Shame is the Price of Passion…

Dementia is more than just a room full of elderly men and women sitting in orphaned armchairs around a television that’s been cranked up so loud that you feel the volume coming through the soles of your shoes.

It’s more than the old man with medals pinned to his chest, who speaks to me as if we are lifelong friends – even though I have never seen him before. He asks me if I know why his wife hasn’t been to visit him for years, and with the very next breath he tells me that she died during the war.

It’s more than the old woman who taps my shoulder every day and continually asks me for a pen so that she can write down the seven digit number that she just keeps repeating over and over and over, until now, it’s something that I’m sure will bounce around inside my head until something else pushes it out.


One of the first three paragraphs is entirely fiction. I made it up. Call me an unreliable narrator… because dementia is more than all of those things. Dementia is also material, for whatever I happen to be writing at the time, or perhaps something I haven’t even started yet. And while that sounds extremely brutal and self-serving, to use a phrase that I absolutely loathe: it is what it is.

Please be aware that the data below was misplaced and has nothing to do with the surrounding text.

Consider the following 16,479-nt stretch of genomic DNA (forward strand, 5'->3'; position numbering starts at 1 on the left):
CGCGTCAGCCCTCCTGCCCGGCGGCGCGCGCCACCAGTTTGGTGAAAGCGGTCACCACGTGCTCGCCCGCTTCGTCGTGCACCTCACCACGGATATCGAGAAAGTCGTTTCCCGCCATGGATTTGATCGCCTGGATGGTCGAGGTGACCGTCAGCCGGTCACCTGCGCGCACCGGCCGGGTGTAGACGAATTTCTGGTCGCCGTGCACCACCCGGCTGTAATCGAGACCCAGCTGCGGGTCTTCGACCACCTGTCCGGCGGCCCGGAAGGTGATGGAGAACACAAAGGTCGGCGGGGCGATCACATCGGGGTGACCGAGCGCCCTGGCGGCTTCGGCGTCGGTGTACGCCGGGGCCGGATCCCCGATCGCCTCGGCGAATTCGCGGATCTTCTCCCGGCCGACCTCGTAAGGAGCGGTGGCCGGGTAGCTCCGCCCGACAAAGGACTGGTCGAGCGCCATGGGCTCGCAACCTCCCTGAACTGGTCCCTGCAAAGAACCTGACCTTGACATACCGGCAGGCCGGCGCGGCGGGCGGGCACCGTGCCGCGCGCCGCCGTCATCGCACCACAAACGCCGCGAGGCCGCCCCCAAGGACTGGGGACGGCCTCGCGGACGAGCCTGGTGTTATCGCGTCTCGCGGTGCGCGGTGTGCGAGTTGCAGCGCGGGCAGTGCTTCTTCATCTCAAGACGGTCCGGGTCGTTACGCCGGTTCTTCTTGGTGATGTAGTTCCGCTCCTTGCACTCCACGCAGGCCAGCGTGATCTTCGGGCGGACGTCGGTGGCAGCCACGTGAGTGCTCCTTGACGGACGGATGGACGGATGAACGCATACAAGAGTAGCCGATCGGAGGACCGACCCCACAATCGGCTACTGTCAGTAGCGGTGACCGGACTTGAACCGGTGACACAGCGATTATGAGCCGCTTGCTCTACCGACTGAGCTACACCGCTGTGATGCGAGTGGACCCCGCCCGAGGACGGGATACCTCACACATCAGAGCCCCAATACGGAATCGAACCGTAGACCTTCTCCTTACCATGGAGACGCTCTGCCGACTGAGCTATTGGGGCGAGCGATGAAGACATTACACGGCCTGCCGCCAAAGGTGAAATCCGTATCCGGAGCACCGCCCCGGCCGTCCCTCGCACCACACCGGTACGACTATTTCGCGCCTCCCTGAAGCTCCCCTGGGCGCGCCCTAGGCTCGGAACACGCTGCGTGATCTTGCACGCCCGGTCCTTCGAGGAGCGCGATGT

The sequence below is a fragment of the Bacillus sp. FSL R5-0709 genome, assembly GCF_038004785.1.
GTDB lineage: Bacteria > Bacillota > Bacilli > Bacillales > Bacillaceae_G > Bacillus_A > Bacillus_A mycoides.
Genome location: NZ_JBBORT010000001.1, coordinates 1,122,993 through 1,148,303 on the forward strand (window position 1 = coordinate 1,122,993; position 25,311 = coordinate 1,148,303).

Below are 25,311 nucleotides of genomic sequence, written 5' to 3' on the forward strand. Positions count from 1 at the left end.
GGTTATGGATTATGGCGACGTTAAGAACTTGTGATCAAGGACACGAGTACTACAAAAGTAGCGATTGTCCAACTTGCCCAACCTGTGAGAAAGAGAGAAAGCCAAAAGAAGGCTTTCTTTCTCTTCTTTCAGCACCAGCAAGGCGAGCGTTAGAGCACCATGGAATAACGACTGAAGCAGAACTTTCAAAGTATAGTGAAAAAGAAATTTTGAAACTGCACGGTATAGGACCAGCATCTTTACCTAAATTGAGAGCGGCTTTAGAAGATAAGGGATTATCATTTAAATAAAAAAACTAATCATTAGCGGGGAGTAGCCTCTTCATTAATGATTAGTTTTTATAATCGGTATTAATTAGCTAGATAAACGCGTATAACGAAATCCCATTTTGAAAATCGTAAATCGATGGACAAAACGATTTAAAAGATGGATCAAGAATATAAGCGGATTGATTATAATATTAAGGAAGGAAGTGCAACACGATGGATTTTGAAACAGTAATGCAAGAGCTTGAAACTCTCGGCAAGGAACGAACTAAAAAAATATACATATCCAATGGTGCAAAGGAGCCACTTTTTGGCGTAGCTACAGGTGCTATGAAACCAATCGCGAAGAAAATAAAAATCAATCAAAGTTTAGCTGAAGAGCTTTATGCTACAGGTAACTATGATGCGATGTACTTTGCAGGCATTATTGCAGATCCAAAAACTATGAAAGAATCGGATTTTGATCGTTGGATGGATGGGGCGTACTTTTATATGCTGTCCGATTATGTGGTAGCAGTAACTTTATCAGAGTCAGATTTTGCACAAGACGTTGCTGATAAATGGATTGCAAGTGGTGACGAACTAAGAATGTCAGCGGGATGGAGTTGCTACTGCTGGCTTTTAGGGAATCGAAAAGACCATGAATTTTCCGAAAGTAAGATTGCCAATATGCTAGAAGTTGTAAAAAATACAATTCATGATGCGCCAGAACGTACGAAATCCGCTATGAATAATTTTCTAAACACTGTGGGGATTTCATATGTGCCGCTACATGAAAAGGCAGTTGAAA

Being around the disease daily – I’m ashamed to admit – stimulates the creative juices within me. I love the random and unique conversations I overhear or become a part of while visiting my grandma; nuance and detail that I otherwise may have missed. Nursing homes are (ironically) extremely deep wells of experience, and rich with the history of the individuals who live there.

Now, I’m not advocating a field trip to your local old folk’s home if you don’t have a relative or friend there who you care about, but those little moments have become a crucial side effect of the excursion.

So whenever I doubt myself or try to dismiss the blood, sweat, and tears that I’ve put in to my words over the years, it’s guilty moments like these that remind me: yes, motherfucker, you are a writer.

And if I’m doing all that while I’m there, I guess I really must be.

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